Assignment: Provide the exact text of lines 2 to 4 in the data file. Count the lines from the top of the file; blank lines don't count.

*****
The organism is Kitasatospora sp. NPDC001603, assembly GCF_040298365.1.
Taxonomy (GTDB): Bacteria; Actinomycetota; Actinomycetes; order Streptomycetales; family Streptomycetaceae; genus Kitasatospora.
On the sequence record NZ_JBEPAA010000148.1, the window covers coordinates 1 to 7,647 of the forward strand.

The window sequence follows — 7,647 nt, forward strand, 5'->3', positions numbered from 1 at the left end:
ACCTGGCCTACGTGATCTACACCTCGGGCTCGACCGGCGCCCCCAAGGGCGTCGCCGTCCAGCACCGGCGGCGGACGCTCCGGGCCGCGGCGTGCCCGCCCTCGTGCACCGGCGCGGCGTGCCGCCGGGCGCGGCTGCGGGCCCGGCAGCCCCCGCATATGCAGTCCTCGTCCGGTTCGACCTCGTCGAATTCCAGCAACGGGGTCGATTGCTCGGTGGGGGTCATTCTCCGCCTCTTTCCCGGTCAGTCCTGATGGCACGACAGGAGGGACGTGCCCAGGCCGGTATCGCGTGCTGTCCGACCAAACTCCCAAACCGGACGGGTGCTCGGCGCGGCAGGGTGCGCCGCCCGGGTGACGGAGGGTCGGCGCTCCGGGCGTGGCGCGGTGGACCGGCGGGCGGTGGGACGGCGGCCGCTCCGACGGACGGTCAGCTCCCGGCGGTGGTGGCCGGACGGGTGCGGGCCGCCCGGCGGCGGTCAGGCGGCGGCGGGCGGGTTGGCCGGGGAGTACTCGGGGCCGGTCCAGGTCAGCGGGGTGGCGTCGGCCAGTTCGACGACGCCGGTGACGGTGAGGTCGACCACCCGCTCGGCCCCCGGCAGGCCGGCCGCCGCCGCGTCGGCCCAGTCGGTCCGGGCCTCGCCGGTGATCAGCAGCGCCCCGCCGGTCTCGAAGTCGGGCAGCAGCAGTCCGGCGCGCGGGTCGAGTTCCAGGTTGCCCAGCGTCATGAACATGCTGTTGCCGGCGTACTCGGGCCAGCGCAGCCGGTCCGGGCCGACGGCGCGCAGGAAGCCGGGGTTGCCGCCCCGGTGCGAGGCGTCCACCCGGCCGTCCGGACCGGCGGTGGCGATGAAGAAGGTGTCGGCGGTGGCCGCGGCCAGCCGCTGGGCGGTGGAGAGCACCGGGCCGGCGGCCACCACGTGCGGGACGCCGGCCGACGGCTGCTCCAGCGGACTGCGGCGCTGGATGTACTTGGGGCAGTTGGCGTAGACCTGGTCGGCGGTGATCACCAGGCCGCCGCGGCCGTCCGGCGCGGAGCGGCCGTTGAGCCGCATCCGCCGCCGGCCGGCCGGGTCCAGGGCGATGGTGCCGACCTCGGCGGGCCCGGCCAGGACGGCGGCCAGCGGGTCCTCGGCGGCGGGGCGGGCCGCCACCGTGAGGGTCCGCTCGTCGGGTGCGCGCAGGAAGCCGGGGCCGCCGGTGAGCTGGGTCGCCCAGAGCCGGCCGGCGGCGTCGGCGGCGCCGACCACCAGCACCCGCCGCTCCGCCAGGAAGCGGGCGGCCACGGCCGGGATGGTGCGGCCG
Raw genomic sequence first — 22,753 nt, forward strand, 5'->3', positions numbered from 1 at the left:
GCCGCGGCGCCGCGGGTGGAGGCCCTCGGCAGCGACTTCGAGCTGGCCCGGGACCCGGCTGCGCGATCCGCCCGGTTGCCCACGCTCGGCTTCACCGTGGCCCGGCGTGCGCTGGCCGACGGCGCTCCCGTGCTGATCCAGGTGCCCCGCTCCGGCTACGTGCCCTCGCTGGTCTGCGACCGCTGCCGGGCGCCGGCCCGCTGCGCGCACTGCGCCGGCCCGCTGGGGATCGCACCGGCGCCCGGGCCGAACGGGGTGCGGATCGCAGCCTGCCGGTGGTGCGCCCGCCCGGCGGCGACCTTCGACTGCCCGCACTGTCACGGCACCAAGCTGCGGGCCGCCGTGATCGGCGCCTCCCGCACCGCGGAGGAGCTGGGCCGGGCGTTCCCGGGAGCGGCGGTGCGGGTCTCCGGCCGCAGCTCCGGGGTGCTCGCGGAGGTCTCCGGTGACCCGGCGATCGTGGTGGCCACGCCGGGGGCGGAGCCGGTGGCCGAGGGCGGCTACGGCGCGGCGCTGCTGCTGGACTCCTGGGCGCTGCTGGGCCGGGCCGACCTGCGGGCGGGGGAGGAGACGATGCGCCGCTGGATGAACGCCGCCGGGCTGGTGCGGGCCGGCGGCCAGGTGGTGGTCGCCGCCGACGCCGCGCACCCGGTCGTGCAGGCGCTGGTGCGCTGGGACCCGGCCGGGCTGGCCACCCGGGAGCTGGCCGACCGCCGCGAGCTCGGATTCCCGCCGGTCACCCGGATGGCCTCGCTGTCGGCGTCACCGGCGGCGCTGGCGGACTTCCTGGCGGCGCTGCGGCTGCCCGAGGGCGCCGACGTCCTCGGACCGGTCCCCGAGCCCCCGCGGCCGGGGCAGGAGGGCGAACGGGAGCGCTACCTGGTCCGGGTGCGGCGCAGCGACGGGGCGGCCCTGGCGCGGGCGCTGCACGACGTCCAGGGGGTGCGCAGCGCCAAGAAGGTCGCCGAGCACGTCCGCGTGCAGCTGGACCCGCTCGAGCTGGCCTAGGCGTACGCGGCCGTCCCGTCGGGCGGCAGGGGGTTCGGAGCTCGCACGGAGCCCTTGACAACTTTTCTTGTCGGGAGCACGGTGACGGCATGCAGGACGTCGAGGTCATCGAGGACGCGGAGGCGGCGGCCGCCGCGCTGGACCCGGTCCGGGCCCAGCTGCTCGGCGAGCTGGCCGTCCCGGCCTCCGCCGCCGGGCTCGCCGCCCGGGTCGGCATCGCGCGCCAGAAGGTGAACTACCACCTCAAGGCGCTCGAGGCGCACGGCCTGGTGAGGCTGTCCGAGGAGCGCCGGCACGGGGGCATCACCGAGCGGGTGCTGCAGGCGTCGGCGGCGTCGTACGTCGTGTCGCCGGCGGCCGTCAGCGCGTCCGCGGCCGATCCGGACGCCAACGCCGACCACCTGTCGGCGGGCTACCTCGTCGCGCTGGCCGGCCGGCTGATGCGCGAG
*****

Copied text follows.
Taxonomy (GTDB): Bacteria; Actinomycetota; Actinomycetes; order Streptomycetales; family Streptomycetaceae; genus Kitasatospora.
On the sequence record NZ_JBEPAA010000148.1, the window covers coordinates 1 to 7,647 of the forward strand.

The window sequence follows — 7,647 nt, forward strand, 5'->3', positions numbered from 1 at the left end: